Linked by Thom Holwerda on Tue 24th Jan 2006 16:58 UTC
Hardware, Embedded Systems Yesterday, we reported on an article about the demise of the Alpha. That article was the first part in a series about the future of processor design. Today, part II has been published: "In terms of the architecture itself, AMD's Athlon 64 platform, at the stage it is at right now, does not offer that much of a performance advantage, and AMD should not be resting on its laurels. This is because on the desktop, interconnects as such play less of a role. It's on servers and multi-processing systems that you can take advantage of scaling, and that's where interconnects such as HyperTransport have a role. But when you talk about a single-chip desktop system, whether it's one, two or four cores, the efficiency of the chipset still plays a very important role."
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RE[4]: Arrogant Article
by nimble on Wed 25th Jan 2006 13:34 UTC in reply to "RE[3]: Arrogant Article"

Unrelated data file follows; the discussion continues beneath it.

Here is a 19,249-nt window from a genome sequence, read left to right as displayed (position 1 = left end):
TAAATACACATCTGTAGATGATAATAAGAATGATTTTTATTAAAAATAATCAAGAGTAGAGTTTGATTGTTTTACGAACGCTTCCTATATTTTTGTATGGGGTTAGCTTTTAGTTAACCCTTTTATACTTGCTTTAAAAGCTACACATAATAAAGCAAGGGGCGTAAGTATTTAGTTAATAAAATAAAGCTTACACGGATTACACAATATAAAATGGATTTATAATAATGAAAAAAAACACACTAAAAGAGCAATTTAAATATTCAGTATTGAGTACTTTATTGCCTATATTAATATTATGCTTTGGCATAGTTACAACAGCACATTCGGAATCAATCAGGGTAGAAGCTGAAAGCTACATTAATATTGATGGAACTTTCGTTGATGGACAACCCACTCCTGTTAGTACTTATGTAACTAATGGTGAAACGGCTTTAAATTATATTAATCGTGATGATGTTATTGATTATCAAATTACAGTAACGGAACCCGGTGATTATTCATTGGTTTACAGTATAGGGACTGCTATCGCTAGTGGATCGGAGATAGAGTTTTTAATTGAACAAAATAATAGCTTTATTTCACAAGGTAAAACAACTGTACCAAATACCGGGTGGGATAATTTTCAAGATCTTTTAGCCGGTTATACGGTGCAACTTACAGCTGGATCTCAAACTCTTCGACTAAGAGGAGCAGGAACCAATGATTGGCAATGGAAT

nimble
Member since:
2005-07-06

Little endian simplifies some assembly language trick, big endian simplifies other assembly language trick, I'm not sure that there is really a benefit of little endian for the assembly language programming here, but human read in big endian and this is a big difference.

OMG, I can't believe people are still beating that particular dead horse.

The differences between the two approaches are so small that the choice is really only a matter of taste, and that's of course why we ended up with the industry split down the middle on that one.

The supposed advantages of either approach are laughable compared to the huge disadvantage of having to deal with both of them in heterogenous settings.

Reply Parent Score: 1

RE[5]: Arrogant Article
by renox on Wed 25th Jan 2006 16:32 in reply to "RE[4]: Arrogant Article"
renox Member since:
2005-07-06

While I agree that the difference of performance between both approaches are negligible (both have some algorithm where they are better but no particular advantage), the readability for human is a big difference though.

Agreed about your last point: I still don't understand why Intel went that way, where most other company used big endian: Motorola, IBM, etc..

Reply Parent Score: 1